"Let's get to it. Here's heather. We're going to talk about that first year of sobriety today with Miss Heather who is joining US heather is about sixteen sober. So she just triumphed this one year mark that can be elusive for some people. Really. Hard to achieve. This is going to be fantastic conversation just talking about the difference in that first year when you get over that. Hump, and what it's like going into your second year and how did things change and now that you've had some distance and looking back on that first year, what is that feel like and how do you see things differently, those are all the things we're gonNA talk about. But to start, let's welcome heather to the show and heather. Why don't you take a few minutes and just tell everybody a little bit about you and your story. Takes her having me. I'm excited to be here with you definitely a big fan and obviously part of the the group that you have on facebook. So a lot of good information out there to women about my story. I, say it started to get pretty bad. Out Seven years ago so you know growing up drinking at my house it was normal everybody drank every party we got everything was surrounded around drinking and I I. Probably had my first drink at fourteen and that just because everyone else was it wasn't like I felt the urge to drink. But back then I would drink and I wouldn't crave it went on like that all the way through college up until about my first child and then exchanged that point. Something happened where The way that I consumed alcohol was different I thought that I had to have it to calm me down. And it really changed outlook on how I drank, and then I had my second son or my second child. And was I had him it got worse and worse. This whole time may still jobs still have the same family still haven't lost everything, but things did start going bad by took my husband police were to my house things that as a professional women I would never think would happen in my lifetime because I was always quote the good one and didn't have these issues and so it got to a point though where I would wake up have to figure out what am I gonNA drink today how am I gonNa get it in and that would be my constant thought. Lou Up at one point where I finally got sick of myself in my husband was asking me to go to Rehab my family would say to me this is ridiculous your drinking. and. Finally, I had an incident on a business trip where I just. In, the mirror and I said I cannot look at myself anymore and and do this, and so I flew from place I was to Rehab for thirty days and really embraced program. Never Mind I'm not get out of this show home. Someone said. To me, they said, I want you to try. All you have to do is try if you really want to go home, you can try it and see how or extreme. So from that moment, would someone say not to be changed my outlook and I thought well, I, did fly all the way here to try to get sober based on really hitting my rock bottom impact impacted to my job A. Little Bit. That was my last Straw. So I stay stuck it out key back to my hometown and the first thing I did when I got back, which we have suggested was a meeting and so fortunately I did have some contacts air I contacted them and I was home at midnight on Saturday night from Rehab, and then the next morning I was at a women's meeting and so I just really. From, that point I try to get sober for the past four years of four years prior to the sixteen months that I have and nothing would ever work. It just I didn't I wasn't ready but once I decided I was ready and came back and just I just took direction really instead of listening to myself because my thoughts don't leave me to the right places. Or the right thoughts, and then also make excuses when I finally just listen to what other people are saying, and then still continued that. Let's just try to keep to keep trying and I kept saying that to myself an Harry. M.. Now six months.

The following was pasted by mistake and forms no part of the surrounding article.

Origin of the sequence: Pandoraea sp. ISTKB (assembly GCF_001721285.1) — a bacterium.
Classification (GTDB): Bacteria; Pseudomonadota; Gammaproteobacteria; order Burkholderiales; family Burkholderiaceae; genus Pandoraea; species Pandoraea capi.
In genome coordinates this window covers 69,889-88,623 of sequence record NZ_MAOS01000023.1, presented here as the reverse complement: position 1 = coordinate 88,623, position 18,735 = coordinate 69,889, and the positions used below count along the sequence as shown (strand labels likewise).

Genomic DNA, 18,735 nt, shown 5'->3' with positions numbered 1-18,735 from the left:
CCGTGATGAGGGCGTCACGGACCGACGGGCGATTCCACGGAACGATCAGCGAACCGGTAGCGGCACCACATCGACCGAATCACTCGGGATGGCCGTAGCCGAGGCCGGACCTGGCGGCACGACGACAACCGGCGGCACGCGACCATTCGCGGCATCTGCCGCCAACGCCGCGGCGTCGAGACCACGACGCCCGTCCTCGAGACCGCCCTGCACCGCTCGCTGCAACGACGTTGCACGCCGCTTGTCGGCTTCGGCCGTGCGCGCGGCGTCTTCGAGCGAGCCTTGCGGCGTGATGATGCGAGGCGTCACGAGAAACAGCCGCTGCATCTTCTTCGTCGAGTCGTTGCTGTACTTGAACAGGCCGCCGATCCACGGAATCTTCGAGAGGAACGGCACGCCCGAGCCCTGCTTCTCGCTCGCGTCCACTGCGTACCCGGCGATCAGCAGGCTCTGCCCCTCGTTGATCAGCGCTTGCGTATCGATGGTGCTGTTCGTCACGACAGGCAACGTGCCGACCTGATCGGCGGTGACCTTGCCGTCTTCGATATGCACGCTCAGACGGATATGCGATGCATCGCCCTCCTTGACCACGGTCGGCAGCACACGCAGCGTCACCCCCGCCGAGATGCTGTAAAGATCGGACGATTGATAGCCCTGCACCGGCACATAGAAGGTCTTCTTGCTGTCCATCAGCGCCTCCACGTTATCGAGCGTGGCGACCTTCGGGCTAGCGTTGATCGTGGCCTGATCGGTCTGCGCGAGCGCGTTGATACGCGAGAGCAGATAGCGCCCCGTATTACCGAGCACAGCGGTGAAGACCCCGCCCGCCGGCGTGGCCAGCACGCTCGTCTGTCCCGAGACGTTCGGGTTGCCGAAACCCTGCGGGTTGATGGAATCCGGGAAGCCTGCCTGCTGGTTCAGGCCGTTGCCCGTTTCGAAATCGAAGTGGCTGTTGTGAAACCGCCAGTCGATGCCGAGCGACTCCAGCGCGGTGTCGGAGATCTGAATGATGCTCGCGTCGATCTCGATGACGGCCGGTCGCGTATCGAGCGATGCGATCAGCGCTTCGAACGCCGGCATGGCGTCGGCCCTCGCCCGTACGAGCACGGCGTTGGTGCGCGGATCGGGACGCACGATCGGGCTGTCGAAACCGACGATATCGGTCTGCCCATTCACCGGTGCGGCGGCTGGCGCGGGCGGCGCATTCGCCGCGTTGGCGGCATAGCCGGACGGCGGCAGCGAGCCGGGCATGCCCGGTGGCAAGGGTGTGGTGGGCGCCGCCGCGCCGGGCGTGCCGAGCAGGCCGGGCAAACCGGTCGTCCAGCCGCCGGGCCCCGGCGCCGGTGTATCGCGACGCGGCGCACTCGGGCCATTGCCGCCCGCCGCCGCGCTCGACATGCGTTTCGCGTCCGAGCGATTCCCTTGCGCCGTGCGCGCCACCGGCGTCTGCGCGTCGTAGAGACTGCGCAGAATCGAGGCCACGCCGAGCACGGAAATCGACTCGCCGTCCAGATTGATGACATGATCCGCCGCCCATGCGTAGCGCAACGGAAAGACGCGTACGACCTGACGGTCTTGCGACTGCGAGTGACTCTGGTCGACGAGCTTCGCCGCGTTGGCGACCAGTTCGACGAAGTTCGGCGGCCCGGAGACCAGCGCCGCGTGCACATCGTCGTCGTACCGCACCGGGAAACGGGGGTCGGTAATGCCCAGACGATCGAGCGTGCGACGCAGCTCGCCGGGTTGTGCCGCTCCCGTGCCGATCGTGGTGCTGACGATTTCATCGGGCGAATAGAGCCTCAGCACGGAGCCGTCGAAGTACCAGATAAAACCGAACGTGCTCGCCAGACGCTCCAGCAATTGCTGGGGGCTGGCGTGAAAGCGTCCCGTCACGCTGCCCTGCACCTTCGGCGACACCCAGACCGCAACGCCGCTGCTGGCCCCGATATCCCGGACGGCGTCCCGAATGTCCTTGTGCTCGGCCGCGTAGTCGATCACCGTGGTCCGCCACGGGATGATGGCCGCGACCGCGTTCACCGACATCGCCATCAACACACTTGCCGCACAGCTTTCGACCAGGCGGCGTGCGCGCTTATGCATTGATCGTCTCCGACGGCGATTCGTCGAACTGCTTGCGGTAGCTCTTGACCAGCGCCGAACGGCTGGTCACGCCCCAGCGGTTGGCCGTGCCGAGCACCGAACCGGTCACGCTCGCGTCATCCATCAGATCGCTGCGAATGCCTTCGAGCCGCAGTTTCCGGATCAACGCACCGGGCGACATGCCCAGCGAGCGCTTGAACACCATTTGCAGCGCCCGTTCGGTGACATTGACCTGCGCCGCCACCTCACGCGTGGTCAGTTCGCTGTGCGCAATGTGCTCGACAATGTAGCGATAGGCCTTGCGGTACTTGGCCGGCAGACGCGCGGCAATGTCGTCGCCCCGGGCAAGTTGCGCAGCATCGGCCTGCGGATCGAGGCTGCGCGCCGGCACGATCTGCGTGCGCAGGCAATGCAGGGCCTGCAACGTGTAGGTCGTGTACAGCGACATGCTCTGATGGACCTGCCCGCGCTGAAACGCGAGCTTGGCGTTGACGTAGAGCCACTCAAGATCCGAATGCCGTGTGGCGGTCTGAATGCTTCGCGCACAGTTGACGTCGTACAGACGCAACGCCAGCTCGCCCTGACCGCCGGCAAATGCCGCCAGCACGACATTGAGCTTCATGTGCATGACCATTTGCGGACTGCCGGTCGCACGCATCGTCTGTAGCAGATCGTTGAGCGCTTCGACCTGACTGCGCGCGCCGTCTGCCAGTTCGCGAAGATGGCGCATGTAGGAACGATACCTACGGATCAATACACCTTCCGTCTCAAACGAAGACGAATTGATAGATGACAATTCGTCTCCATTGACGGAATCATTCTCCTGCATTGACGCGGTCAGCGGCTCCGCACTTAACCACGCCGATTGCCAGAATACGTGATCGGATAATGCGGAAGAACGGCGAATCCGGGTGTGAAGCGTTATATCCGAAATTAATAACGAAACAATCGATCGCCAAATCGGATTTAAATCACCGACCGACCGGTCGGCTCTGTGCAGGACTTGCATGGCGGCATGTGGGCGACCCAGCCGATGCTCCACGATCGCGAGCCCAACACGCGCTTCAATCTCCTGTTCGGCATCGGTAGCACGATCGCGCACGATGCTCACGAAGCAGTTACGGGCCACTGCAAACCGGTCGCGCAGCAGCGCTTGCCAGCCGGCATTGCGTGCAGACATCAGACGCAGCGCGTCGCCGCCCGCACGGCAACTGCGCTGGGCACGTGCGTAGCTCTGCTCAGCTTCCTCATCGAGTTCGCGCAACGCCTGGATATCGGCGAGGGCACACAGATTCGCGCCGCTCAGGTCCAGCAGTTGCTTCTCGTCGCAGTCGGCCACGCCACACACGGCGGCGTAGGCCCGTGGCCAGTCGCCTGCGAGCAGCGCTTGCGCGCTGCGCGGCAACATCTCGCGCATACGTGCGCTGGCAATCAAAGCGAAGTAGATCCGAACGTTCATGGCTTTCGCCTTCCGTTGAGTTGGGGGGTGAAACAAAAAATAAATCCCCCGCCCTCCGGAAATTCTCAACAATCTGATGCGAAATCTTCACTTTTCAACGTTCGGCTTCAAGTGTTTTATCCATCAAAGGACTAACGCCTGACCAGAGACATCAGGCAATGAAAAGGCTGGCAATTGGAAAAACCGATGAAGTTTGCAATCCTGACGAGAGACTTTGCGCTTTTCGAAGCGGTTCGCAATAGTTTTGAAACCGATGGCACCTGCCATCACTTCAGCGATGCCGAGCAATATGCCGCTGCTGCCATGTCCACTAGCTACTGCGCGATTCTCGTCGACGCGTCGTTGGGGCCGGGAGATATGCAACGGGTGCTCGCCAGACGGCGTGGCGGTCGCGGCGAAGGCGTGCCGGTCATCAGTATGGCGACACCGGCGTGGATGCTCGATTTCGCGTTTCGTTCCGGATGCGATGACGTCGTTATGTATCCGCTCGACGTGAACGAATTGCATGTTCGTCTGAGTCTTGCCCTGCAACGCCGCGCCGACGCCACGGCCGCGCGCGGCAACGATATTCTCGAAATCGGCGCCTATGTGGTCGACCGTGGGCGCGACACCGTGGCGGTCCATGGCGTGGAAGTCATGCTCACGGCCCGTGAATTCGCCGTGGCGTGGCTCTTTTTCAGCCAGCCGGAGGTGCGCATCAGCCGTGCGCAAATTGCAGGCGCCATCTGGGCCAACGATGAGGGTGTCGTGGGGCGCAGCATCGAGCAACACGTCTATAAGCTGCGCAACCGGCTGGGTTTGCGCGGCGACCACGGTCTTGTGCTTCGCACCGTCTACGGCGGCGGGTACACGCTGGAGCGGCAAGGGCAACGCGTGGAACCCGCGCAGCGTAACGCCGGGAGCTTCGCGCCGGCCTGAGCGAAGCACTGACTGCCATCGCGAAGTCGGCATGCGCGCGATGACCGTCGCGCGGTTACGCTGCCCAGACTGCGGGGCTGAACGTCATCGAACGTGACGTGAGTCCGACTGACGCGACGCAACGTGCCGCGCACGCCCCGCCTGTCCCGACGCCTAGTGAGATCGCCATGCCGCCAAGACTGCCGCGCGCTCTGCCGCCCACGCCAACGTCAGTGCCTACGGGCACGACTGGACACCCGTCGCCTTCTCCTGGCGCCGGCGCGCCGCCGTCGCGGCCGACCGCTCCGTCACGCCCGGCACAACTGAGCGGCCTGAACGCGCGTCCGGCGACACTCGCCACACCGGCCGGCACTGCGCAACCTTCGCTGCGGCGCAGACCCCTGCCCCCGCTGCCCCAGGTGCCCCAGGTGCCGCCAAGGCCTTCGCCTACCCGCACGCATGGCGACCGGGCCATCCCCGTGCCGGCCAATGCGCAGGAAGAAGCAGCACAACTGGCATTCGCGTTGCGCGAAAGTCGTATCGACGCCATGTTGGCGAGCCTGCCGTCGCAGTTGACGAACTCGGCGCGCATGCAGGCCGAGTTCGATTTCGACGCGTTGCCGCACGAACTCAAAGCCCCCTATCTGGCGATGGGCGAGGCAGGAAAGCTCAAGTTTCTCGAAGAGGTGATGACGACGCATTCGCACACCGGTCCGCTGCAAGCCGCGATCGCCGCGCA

Miss Heather United States Facebook Lou Up Harry
How Long Does it Take for a Plant to Be Considered 'established'?

Your Gardening Questions

02:11 min | 2 weeks ago

How Long Does it Take for a Plant to Be Considered 'established'?

"Because I have a forty five year old oaken, my front yard long time established roots probably into my neighbor's yard nothing to my side yard and so on. I still. Give. That plant a good thorough soaking when it's been nearly thirty days since the reign of any significance I don't mean something to settles the dust but something significant because much like people although however, very different a plant that has a good summer's growth. Is Far more resilient plants. Plants manage their internal characteristics be for insect protection for Disease Protection for growth it's it's a very complicated story that I only partly understand but even on a great big old, tree. I will consider it established a time back, but I'll still water after thirty day period when there's been nothing substantial. So to to Tom's question I would say that most plants won't. Be established. Even even basically until the third year of growth and then on the fourth year, probably often running more or less on their own. Now, I know a great number of plants that are catered to. To the point of drowning them be have to be careful there. I also know a plant where people don't think anything beyond the first thirty day they plant they water and they walk away and that's it. The plant suffers on or dis. Tom figure year one, it's like a new child. And A. Quality bottle baby, and then the second year child is starting to move around We'll be standing up soon. Pulling things off the coffee table and then the year. Hide everything that could move. The. Child is becoming established so too is the plant, but then I I I'm serious about this business of four years for full establishment. to where you've made in most cases, a pretty significant investment in landscaping.